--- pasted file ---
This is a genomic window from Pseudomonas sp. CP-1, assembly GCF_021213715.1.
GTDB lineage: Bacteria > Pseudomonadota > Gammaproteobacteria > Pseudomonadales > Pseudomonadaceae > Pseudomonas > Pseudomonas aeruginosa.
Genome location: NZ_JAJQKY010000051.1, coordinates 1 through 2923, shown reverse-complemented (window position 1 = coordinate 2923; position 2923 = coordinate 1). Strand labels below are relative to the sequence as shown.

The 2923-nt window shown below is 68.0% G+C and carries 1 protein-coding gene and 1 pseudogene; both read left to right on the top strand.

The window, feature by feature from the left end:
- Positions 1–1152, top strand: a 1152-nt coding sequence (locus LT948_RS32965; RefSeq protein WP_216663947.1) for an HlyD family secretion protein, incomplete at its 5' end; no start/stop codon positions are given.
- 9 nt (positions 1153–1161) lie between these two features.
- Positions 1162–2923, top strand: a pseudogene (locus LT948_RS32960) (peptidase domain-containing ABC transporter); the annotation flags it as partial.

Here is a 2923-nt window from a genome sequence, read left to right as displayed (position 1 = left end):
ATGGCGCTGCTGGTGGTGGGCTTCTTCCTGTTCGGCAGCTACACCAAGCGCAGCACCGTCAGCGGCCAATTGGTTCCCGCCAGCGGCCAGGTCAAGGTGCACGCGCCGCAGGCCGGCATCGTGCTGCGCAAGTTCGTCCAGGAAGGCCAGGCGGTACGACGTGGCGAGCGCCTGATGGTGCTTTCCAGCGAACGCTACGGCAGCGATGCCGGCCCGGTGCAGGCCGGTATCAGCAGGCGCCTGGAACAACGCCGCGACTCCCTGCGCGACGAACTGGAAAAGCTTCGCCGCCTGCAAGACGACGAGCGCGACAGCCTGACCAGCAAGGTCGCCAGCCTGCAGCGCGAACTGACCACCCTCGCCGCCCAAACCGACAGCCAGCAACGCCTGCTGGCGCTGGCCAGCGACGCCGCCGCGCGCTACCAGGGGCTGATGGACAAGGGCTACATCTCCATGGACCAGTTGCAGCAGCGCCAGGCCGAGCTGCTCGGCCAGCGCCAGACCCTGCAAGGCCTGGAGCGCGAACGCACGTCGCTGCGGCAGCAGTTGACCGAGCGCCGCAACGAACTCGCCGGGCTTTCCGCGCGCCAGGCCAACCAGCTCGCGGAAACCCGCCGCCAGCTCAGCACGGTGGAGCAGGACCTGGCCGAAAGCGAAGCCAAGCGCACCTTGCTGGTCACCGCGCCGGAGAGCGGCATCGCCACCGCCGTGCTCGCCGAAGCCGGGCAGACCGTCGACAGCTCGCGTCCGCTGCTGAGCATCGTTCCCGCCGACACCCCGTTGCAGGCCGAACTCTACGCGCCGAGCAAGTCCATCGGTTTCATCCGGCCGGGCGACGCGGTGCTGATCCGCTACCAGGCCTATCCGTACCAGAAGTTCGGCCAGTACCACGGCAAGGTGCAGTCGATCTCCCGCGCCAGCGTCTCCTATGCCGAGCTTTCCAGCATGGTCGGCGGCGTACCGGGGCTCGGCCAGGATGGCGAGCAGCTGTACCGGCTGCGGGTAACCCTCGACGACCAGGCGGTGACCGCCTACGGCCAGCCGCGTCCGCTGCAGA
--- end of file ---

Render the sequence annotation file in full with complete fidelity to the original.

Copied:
This is a genomic window from Pseudomonas sp. CP-1, assembly GCF_021213715.1.
GTDB lineage: Bacteria > Pseudomonadota > Gammaproteobacteria > Pseudomonadales > Pseudomonadaceae > Pseudomonas > Pseudomonas aeruginosa.
Genome location: NZ_JAJQKY010000051.1, coordinates 1 through 2923, shown reverse-complemented (window position 1 = coordinate 2923; position 2923 = coordinate 1). Strand labels below are relative to the sequence as shown.

The 2923-nt window shown below is 68.0% G+C and carries 1 protein-coding gene and 1 pseudogene; both read left to right on the top strand.

The window, feature by feature from the left end:
- Positions 1–1152, top strand: a 1152-nt coding sequence (locus LT948_RS32965; RefSeq protein WP_216663947.1) for an HlyD family secretion protein, incomplete at its 5' end; no start/stop codon positions are given.
- 9 nt (positions 1153–1161) lie between these two features.
- Positions 1162–2923, top strand: a pseudogene (locus LT948_RS32960) (peptidase domain-containing ABC transporter); the annotation flags it as partial.

Here is a 2923-nt window from a genome sequence, read left to right as displayed (position 1 = left end):
ATGGCGCTGCTGGTGGTGGGCTTCTTCCTGTTCGGCAGCTACACCAAGCGCAGCACCGTCAGCGGCCAATTGGTTCCCGCCAGCGGCCAGGTCAAGGTGCACGCGCCGCAGGCCGGCATCGTGCTGCGCAAGTTCGTCCAGGAAGGCCAGGCGGTACGACGTGGCGAGCGCCTGATGGTGCTTTCCAGCGAACGCTACGGCAGCGATGCCGGCCCGGTGCAGGCCGGTATCAGCAGGCGCCTGGAACAACGCCGCGACTCCCTGCGCGACGAACTGGAAAAGCTTCGCCGCCTGCAAGACGACGAGCGCGACAGCCTGACCAGCAAGGTCGCCAGCCTGCAGCGCGAACTGACCACCCTCGCCGCCCAAACCGACAGCCAGCAACGCCTGCTGGCGCTGGCCAGCGACGCCGCCGCGCGCTACCAGGGGCTGATGGACAAGGGCTACATCTCCATGGACCAGTTGCAGCAGCGCCAGGCCGAGCTGCTCGGCCAGCGCCAGACCCTGCAAGGCCTGGAGCGCGAACGCACGTCGCTGCGGCAGCAGTTGACCGAGCGCCGCAACGAACTCGCCGGGCTTTCCGCGCGCCAGGCCAACCAGCTCGCGGAAACCCGCCGCCAGCTCAGCACGGTGGAGCAGGACCTGGCCGAAAGCGAAGCCAAGCGCACCTTGCTGGTCACCGCGCCGGAGAGCGGCATCGCCACCGCCGTGCTCGCCGAAGCCGGGCAGACCGTCGACAGCTCGCGTCCGCTGCTGAGCATCGTTCCCGCCGACACCCCGTTGCAGGCCGAACTCTACGCGCCGAGCAAGTCCATCGGTTTCATCCGGCCGGGCGACGCGGTGCTGATCCGCTACCAGGCCTATCCGTACCAGAAGTTCGGCCAGTACCACGGCAAGGTGCAGTCGATCTCCCGCGCCAGCGTCTCCTATGCCGAGCTTTCCAGCATGGTCGGCGGCGTACCGGGGCTCGGCCAGGATGGCGAGCAGCTGTACCGGCTGCGGGTAACCCTCGACGACCAGGCGGTGACCGCCTACGGCCAGCCGCGTCCGCTGCAGA